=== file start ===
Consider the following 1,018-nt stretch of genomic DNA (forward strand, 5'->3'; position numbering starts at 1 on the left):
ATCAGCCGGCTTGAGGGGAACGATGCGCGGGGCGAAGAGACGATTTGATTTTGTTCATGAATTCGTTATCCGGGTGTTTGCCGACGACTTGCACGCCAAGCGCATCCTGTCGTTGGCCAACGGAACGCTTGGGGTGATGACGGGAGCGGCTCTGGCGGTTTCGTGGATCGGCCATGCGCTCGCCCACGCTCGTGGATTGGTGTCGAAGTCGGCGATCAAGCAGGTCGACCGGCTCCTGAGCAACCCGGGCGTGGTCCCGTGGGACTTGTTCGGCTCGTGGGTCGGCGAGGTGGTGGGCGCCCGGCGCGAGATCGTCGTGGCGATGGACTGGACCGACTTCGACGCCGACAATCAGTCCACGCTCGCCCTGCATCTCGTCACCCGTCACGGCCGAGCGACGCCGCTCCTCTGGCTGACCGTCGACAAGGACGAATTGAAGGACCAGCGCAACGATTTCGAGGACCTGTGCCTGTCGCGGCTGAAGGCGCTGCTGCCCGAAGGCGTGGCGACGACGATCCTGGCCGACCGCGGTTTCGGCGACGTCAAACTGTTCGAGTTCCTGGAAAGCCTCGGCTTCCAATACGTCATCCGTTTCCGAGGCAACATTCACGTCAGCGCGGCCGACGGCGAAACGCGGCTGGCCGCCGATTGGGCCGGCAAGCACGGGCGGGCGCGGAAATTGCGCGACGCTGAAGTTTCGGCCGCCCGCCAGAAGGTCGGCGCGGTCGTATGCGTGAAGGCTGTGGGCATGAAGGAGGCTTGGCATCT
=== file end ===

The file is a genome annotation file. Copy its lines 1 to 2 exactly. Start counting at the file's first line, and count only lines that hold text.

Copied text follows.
Consider the following 1,018-nt stretch of genomic DNA (forward strand, 5'->3'; position numbering starts at 1 on the left):
ATCAGCCGGCTTGAGGGGAACGATGCGCGGGGCGAAGAGACGATTTGATTTTGTTCATGAATTCGTTATCCGGGTGTTTGCCGACGACTTGCACGCCAAGCGCATCCTGTCGTTGGCCAACGGAACGCTTGGGGTGATGACGGGAGCGGCTCTGGCGGTTTCGTGGATCGGCCATGCGCTCGCCCACGCTCGTGGATTGGTGTCGAAGTCGGCGATCAAGCAGGTCGACCGGCTCCTGAGCAACCCGGGCGTGGTCCCGTGGGACTTGTTCGGCTCGTGGGTCGGCGAGGTGGTGGGCGCCCGGCGCGAGATCGTCGTGGCGATGGACTGGACCGACTTCGACGCCGACAATCAGTCCACGCTCGCCCTGCATCTCGTCACCCGTCACGGCCGAGCGACGCCGCTCCTCTGGCTGACCGTCGACAAGGACGAATTGAAGGACCAGCGCAACGATTTCGAGGACCTGTGCCTGTCGCGGCTGAAGGCGCTGCTGCCCGAAGGCGTGGCGACGACGATCCTGGCCGACCGCGGTTTCGGCGACGTCAAACTGTTCGAGTTCCTGGAAAGCCTCGGCTTCCAATACGTCATCCGTTTCCGAGGCAACATTCACGTCAGCGCGGCCGACGGCGAAACGCGGCTGGCCGCCGATTGGGCCGGCAAGCACGGGCGGGCGCGGAAATTGCGCGACGCTGAAGTTTCGGCCGCCCGCCAGAAGGTCGGCGCGGTCGTATGCGTGAAGGCTGTGGGCATGAAGGAGGCTTGGCATCT